PlePuProPro: The Pledge to Put Prolog in Production

We, the undersigned, pledge to advance the cause of Prolog in Production, be it to the detriment of our software, careers, or personal relationships.

We promise to take any opportunity to put Prolog in Production, and to manufacture opportunities where none would otherwise exist.

We will not accept negation as failure*.



*Except in production.


While the Pledger is free to take whatever approach they believe is most likely to result in Prolog in Production, we present here some templates for noble failure.

1. Propositional

This strategy requires a significant investment of time, will likely deal non-trivial amounts of damage to your professional reputation, and almost certainly will not work.

It proceeds as follows:

The Propositional Prolog In Production Strategy

You will likely experience different results from each iteration. The speed at which you progress through the main sequence will vary from company to company, but the broad progression is as follows:

  1. Hearty laughter at your good joke.
  2. Mild chuckles at your reused but still acceptable joke.
  3. Silence.
  4. Uncomfortable silence.
  5. Chuckles from the new guy who has not heard your joke.
  6. Realisation that you are not making a joke.
  7. Pitying silence.
  8. Firing.

Vanishingly few users of the Propositional strategy have reported success, so we recommend this only in situations where you are seeking an exit for other reasons, and then only when what you are seeking to exit is software development as a profession.

2. First-Order

The trick here is to first assume power over an organisation. By rising to the level of CTO, say, a Pledger has considerably more scope for dictating requirements, and can usually browbeat subordinates into carrying out their will, while firing the non-compliant.

These factors, combined with a hiring strategy focused on recent graduates from Russell Group computer science departments (a phone screen is highly advised if one is to avoid Haskellers), can prove invaluable in introducing Prolog to Production.

Care must still be taken, as projects undertaken in this manner will be obviously your responsibility. A successful user of the First-Order Strategy must be able to recognise the signs of early stage collapse, and plan their exit accordingly so that the inevitable copious blame adheres to their successor.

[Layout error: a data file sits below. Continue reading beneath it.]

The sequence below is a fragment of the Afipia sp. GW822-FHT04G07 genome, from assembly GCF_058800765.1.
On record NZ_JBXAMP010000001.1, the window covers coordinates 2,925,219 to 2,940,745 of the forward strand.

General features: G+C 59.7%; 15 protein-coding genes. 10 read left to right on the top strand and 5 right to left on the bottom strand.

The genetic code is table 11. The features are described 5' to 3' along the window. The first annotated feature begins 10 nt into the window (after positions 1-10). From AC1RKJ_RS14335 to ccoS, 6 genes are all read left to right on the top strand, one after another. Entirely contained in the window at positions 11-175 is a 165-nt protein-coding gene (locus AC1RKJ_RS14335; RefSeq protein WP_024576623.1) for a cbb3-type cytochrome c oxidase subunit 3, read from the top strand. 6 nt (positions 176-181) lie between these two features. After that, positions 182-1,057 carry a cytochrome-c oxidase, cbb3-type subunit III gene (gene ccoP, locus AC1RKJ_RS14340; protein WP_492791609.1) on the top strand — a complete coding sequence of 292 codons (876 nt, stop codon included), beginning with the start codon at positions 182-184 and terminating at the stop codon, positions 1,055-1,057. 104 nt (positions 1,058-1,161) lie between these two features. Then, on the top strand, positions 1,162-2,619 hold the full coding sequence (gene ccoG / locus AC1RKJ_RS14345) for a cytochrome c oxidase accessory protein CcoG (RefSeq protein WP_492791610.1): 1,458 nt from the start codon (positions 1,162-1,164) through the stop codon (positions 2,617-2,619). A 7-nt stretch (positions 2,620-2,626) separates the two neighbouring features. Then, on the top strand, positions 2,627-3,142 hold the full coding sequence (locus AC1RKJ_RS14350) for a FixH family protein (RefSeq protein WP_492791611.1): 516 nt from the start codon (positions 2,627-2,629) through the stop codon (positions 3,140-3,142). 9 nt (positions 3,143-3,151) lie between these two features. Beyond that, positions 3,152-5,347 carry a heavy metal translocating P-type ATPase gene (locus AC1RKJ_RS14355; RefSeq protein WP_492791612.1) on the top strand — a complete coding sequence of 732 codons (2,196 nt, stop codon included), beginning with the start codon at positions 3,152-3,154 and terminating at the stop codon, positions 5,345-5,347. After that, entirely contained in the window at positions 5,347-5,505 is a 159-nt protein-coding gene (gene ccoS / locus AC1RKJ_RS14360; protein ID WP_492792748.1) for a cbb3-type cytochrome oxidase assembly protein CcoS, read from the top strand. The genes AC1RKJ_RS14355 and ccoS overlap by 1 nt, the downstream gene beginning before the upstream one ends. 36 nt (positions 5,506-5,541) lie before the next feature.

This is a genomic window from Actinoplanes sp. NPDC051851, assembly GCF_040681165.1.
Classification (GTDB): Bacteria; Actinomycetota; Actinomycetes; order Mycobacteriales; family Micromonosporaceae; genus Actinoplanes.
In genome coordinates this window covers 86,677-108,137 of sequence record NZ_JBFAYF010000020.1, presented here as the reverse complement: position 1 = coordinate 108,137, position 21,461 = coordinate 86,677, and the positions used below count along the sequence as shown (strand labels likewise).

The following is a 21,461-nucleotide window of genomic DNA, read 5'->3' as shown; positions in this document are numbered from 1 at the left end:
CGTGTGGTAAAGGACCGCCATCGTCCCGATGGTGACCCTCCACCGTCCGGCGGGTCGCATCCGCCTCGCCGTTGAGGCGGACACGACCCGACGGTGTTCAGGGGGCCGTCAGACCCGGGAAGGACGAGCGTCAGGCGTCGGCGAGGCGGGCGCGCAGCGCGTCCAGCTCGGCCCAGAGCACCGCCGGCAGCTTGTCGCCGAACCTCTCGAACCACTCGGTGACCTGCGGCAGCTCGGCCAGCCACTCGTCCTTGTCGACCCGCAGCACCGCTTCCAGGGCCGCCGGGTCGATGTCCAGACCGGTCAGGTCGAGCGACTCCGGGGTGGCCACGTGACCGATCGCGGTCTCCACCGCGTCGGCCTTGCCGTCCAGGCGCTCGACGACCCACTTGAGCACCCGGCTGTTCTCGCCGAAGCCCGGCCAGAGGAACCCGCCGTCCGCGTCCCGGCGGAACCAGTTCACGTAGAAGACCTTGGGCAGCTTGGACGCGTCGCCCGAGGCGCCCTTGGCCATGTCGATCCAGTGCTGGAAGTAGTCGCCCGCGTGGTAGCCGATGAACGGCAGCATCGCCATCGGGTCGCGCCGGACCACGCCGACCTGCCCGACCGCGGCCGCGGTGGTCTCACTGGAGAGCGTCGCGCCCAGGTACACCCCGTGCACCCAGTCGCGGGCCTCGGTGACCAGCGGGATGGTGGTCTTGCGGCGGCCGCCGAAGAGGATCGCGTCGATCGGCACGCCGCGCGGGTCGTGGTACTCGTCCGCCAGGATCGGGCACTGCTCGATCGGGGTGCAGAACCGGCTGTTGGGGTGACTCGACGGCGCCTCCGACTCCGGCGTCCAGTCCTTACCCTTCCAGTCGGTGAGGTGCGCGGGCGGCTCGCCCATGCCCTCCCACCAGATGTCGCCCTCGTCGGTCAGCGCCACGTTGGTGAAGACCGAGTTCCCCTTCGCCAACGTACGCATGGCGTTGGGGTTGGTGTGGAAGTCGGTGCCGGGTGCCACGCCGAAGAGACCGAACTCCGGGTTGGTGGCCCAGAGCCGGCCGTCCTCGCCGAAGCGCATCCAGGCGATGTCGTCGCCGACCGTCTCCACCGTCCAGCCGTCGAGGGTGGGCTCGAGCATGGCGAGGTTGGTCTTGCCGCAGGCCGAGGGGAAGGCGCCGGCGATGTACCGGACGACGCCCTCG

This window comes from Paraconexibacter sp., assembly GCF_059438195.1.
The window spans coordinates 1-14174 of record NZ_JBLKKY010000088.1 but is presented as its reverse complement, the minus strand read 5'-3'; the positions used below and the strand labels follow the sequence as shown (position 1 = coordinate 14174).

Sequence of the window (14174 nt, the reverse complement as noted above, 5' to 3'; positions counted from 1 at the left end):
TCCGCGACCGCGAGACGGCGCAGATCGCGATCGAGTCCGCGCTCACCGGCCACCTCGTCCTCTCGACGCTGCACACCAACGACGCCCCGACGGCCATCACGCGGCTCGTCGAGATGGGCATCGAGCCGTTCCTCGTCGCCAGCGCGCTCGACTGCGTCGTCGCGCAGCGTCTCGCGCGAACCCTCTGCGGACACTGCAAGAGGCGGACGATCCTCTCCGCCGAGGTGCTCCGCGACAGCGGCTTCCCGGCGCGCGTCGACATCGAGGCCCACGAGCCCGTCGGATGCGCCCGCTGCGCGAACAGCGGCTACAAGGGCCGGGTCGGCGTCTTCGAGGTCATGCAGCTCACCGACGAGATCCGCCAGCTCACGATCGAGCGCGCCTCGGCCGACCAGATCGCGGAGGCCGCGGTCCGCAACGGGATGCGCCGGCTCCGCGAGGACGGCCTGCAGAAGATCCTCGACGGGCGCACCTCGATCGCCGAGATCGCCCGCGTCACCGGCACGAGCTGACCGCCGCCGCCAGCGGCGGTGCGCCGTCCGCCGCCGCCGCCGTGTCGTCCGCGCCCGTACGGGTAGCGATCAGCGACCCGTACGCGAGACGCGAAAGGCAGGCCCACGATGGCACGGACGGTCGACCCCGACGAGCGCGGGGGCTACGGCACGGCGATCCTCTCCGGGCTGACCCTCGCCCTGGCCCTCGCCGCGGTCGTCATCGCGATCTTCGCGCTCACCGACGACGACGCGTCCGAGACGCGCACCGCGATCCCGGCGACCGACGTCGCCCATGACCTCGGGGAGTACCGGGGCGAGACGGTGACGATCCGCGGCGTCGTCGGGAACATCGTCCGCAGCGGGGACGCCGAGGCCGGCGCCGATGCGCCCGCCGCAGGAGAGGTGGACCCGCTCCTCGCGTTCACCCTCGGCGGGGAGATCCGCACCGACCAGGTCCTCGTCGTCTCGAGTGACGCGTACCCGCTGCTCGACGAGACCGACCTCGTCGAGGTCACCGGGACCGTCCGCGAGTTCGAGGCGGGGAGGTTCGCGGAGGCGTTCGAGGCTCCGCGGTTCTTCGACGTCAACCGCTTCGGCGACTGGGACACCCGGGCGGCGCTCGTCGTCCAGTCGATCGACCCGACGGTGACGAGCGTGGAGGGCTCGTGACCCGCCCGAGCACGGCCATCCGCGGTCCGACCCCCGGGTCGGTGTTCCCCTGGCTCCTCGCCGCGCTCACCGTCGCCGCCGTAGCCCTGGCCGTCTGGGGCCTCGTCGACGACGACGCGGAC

3. Modal

The wily Pledger uses fashion to full advantage. The JVM is undergoing something of a renaissance at the moment; using words such as “isomorphic”, it is increasingly easy to introduce a language such as Clojure/Clojurescript to an organisation without giving any hint as to your ultimate goal.

Once your Clojuran Horse has been wheeled into the courtyard, core.logic can slip out under cover of night. Casually mention to a colleague that it simplifies many problems “in the Hickey sense” – you may hear a soft whooshing noise followed by a fiendish clatter of mechanical keys as your victim succumbs.

From here it is a simple step to suggest that Prolog might be a natural fit for rewriting some of the company’s constraint solver logic. Your colleagues will be googling “Prolog Java interop” before they even begin to suspect what you’ve done to them.

The obvious advantage of this strategy is that, done well, no-one will know where to point the finger when things go a bit cut-fail. On the other hand, in the vanishingly unlikely circumstance that Prolog proves a roaring success, you will be unable to take any credit.

This is an instructive reminder that the Pledger must act without ego.


Q: What if Prolog is not suitable for my employer’s problem domain?

Prolog is not suitable for any problem domain, although this is more readily apparent for some domains than others.

If your employer’s field is so dramatically unsuited to logic programming that even your CEO has suspicions – video transcoding, say – try suggesting that they pivot to a new field, such as spam filtering.

Q: Will PlePuProPro get me fired?

This is a distinct possibility, and we recommend that only experienced contractors or people otherwise adept in dodging, transferring or reflecting blame attempt to fulfil the PlePuProPro in plain view of business stakeholders.

See the Strategies section for safer covert techniques.

Q: How do I pronounce “PlePuProPro”?

We recommend that you do not.

PlePuProPro is already highly viral in nature, and if the pledge’s title, its abbreviation, the pledge itself or any of its constituent parts are recited aloud in company, the effects could be devastating.

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